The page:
Twice within the past 24 hours, a client has contacted me with concerns about trademark protection. In each instance, the concerns were caused by an e-mail that offered specified domain names in Asia. I will describe the e-mails in detail so you will know to be on guard if you receive anything similar:
- The subject line includes terms such as “copyright” or “intellectual property.”
- The text indicates that the sending company, an Internet domain registrar located in Asia, has received a request to register domain names with country codes in Asia that are similar to a “trademark” (more precisely, a domain name) that you own. For example, if you own <universalwidgets.com>, the e-mail might state that there are requests to register <universalwidgets.cn> and <universalwidgets.asia>.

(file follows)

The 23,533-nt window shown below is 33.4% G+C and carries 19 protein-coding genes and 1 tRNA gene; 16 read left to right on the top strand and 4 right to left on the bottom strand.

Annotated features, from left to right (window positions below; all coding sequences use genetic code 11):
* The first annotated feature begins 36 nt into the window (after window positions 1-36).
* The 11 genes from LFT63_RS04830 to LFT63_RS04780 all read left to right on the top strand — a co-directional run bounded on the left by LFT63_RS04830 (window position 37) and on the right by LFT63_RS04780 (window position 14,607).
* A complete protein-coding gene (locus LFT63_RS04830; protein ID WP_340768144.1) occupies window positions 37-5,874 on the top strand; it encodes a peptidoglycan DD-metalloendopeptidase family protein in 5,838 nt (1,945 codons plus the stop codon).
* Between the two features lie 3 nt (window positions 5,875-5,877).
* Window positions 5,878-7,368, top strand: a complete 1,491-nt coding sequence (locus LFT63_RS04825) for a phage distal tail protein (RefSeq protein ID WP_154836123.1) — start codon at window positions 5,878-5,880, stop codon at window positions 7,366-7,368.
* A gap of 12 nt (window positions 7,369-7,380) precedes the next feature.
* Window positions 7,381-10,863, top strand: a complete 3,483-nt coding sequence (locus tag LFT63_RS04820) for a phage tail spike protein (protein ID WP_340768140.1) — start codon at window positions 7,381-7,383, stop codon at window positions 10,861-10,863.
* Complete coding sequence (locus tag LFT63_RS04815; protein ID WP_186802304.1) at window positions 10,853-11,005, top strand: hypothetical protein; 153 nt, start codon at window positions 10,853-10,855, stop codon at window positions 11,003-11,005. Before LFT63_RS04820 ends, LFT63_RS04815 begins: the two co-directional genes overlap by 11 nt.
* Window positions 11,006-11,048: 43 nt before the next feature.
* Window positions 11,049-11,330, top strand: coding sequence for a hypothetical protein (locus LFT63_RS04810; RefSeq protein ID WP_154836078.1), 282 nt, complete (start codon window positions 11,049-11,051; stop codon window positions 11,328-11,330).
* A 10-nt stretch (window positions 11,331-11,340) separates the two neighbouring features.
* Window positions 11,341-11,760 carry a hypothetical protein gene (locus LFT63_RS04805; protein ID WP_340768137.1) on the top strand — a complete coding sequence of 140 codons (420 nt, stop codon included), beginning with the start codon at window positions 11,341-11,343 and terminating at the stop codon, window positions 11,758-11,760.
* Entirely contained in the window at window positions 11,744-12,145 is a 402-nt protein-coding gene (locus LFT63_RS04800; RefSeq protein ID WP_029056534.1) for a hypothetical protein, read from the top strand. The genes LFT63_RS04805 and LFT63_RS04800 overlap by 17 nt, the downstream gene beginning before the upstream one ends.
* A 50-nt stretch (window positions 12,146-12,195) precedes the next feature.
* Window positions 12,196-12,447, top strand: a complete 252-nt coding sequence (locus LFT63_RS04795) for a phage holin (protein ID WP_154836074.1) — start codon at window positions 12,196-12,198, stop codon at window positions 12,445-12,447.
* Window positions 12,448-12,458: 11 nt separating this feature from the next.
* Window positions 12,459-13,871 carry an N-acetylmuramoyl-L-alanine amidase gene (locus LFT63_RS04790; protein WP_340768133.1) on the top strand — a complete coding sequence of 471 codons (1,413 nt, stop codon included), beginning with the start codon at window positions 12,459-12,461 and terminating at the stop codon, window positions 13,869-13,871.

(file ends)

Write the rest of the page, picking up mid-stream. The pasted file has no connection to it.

- The e-mail then offers you an opportunity to protect your trademark by buying the Asian domain names yourself, rather than letting them be purchased by the third party. However, to take advantage of this opportunity, you must act quickly.
- The individual ostensibly sending the e-mail has an Americanized name, such as “John Zhou” or “Adam Hao”.
Do not waste you time replying – this e-mail is a scam! Based on Internet research, I determined that even if the sending company really is an Internet registrar, the price for the domain names will be way too high. If you really want the domain names, you might as well buy them through your existing Internet service provider at a substantially lower price.
Which brings us to a larger point: You should buy a country-specific domain name only if you consider it important to do business in that country. And if the country is that important, you should look into registering your trademarks there, too.
This blog does not provide legal advice and does not create an attorney-client relationship. If you need legal advice, please contact an attorney directly.